Anybody that loves martial arts at some point dreams of having their own gym. This has been the case for me ever since I was 15-years-old with many of my friends following the same path.
But where are they now? How are you doing in your business?
Unfortunately, there are few academies still in business today and there are even fewer people who have managed to transform the dream they had when they were younger into a business, living a comfortable life with free time — ‘time’ the only irrecoverable asset, a luxury for very few today.
Of course, this is not just a reality for Jiu Jitsu or other martial arts, it happens with all kinds of businesses. The reality of failing businesses is also not just confined to Brazil (there is no excuse for our economic problems here), it’s a common occurrence worldwide. In Michael Gerber’s book, “The E-Myth” he explains that 1 million new businesses open each year in the USA, but 80% also close in that first year. The reason why this happens in our reality is very clear and that is the reason I wanted to write this text.
I want to explain why people fall into this trap and to help you so you don’t make the same mistake.
Every small business starts with a coach, in our case we will consider that person a Jiu Jitsu teacher. This teacher was at one point a practitioner, someone who fell in love with the art, persevered and finally graduated to earn the long-awaited black belt. In most cases he wouldn’t have been taught how to teach, but let’s ignore that for now, let’s assume that he is a competent teacher.
He loves teaching and takes good care of his students. One day without much explanation he feels the desire to have his own gym which can happen for several reasons: maybe because of the admiration of the lifestyle that he imagines it will bring, because he thinks he will be able to earn good money, family pressure, or perhaps he sees it as the next logical step — there are many reasons.
So, the big day finally arrives, and he starts his small business, catering to all his new students. He teaches all the classes, opens the gym early and closes it at night. He works many hours a day teaching all the classes, but now there are other things to take care of. He has to take care of the financial part, maintenance, cleaning, marketing, worrying about retaining students, the team of teachers — the list is endless. He also needs to hire a lawyer to write the student contracts, he needs to pay rent, water, electricity. The day has few hours and so much work. He is exhausted and money is short, but in his mind it’s still the beginning so he continues striving to attract more students. He doesn’t have the time to study marketing, or the money to hire someone so he doesn’t market the gym. The gym stops being a pleasure to run because of the sheer amount of problems to solve on a daily basis.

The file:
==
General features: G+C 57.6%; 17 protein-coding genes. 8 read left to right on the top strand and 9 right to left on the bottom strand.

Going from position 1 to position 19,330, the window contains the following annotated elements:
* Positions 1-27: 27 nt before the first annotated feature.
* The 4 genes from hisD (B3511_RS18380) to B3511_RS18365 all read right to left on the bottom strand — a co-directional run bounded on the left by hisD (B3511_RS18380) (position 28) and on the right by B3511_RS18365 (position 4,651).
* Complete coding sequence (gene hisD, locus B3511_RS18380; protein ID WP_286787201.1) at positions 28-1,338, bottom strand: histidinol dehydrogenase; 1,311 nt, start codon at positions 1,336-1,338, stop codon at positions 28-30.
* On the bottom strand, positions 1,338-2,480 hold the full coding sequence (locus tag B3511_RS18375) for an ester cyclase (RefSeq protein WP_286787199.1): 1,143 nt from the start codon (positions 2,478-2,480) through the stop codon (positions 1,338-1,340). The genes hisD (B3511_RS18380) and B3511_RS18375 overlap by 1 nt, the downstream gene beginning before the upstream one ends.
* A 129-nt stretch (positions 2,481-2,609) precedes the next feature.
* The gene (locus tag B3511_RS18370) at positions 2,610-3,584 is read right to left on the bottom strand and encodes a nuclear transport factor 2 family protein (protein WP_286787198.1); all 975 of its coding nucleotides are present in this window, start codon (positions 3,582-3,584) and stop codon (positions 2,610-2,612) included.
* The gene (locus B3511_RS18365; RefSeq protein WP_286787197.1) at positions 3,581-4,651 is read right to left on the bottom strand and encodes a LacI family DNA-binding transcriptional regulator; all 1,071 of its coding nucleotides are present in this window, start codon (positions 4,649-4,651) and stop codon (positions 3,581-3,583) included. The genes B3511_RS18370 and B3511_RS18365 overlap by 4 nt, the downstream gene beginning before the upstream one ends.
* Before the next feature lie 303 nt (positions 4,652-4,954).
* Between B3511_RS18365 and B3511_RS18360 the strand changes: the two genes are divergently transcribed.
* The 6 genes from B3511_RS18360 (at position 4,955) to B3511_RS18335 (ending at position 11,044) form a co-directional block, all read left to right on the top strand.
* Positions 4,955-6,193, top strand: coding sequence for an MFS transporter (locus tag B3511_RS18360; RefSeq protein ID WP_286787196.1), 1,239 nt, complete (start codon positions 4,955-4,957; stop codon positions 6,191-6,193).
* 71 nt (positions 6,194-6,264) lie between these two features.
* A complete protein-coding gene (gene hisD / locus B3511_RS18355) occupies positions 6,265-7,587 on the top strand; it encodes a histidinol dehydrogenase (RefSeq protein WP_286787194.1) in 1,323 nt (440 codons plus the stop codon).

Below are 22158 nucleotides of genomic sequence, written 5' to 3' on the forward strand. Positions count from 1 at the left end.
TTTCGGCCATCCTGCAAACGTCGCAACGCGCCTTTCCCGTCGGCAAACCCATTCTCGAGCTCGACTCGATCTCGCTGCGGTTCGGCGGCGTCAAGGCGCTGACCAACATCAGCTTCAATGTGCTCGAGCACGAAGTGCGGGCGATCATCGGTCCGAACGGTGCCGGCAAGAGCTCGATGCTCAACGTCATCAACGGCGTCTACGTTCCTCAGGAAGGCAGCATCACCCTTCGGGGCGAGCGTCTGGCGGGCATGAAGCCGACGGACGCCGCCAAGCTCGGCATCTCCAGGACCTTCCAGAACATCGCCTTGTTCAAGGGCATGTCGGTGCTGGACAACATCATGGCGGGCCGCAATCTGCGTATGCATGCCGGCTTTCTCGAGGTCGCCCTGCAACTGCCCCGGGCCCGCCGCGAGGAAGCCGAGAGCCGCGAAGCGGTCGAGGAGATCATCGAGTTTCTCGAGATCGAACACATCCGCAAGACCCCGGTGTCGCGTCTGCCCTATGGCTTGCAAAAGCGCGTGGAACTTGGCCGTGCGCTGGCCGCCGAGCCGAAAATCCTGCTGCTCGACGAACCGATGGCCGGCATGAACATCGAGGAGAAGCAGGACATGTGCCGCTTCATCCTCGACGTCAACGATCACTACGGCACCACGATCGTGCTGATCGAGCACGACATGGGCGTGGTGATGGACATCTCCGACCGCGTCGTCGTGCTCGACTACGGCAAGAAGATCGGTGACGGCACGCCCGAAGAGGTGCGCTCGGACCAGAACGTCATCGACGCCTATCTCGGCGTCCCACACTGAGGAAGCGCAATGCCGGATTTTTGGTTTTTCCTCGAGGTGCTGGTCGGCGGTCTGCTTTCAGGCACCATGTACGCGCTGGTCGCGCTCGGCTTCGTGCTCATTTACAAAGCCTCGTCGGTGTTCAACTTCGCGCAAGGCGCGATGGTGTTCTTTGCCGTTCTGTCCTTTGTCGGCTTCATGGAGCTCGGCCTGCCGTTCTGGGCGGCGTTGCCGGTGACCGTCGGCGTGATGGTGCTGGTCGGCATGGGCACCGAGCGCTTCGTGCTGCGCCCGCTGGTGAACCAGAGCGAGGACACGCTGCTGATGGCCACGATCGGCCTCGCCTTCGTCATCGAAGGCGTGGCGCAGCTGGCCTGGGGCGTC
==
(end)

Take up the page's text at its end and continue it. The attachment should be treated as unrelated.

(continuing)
This routine is repeated day after day, week after week, month after month and the process starts becoming exhausting. It was never meant to be so wearing, especially working with something you love.
What I just described above is a job instead of a business, but with all the risks of being an entrepreneur. The outcome of this story is often not good — let’s explore some possible scenarios.
In the first scenario, the teacher closes his academy and goes back to teaching in a place where there are fewer problems; he can do what he knows and likes and receives a guaranteed salary.
In the second scenario he keeps going and bankrupts the business.
Finally, perhaps the most dramatic of all the scenarios — he survives and keeps going, but at the end of that path nothing has actually been built and the teacher’s energy is depleted. He is tired, his classes are perhaps technically outdated, and he can see the end approaching. Unfortunately, this can happen when there isn’t enough time for reinvention, meaning the future of this teacher will probably not be in Jiu Jitsu. This is a common story of many teachers who went through Jiu Jitsu, who are in it now, and will probably continue to happen if we don’t understand where the error is.
I also went through this. I set up my gym in São Paulo and because of lack of experience and knowledge (I was 25 years old and had been a black belt for 6 years) I was broke. I had to move to a gym where I could continue developing my work, with more time to study and learn how to do it the right way. I was lucky, I had failed early at the age of 27, in the same year that I became 2X world champion. I closed my gym with more than 200 students because I couldn’t pay the bills. I was lucky because I had the time, and because I studied, I was prepared to take advantage of the next opportunity that appeared 8 years later.
Martial arts academies require careful planning — it’s an endeavour that requires understanding the numbers, investment, financial control, management of people, and above all it requires a system that encompasses all of this. This is the remedy for the problem that has removed many great masters from building a legacy in business, becoming just memories in time.
I am proof that it is possible to have a good Jiu Jitsu business and that it is possible to fix the process in the midst of it. I really believe that martial arts academies will change in the same way that fitness gyms did back in the 80s. We just need to educate our teachers, and find out if they have that entrepreneurial streak or if they prefer to move forward as coaches — the two functions are important and will be valued in a market that has a huge space for growth, but they are different and this needs to be understood.
A big hug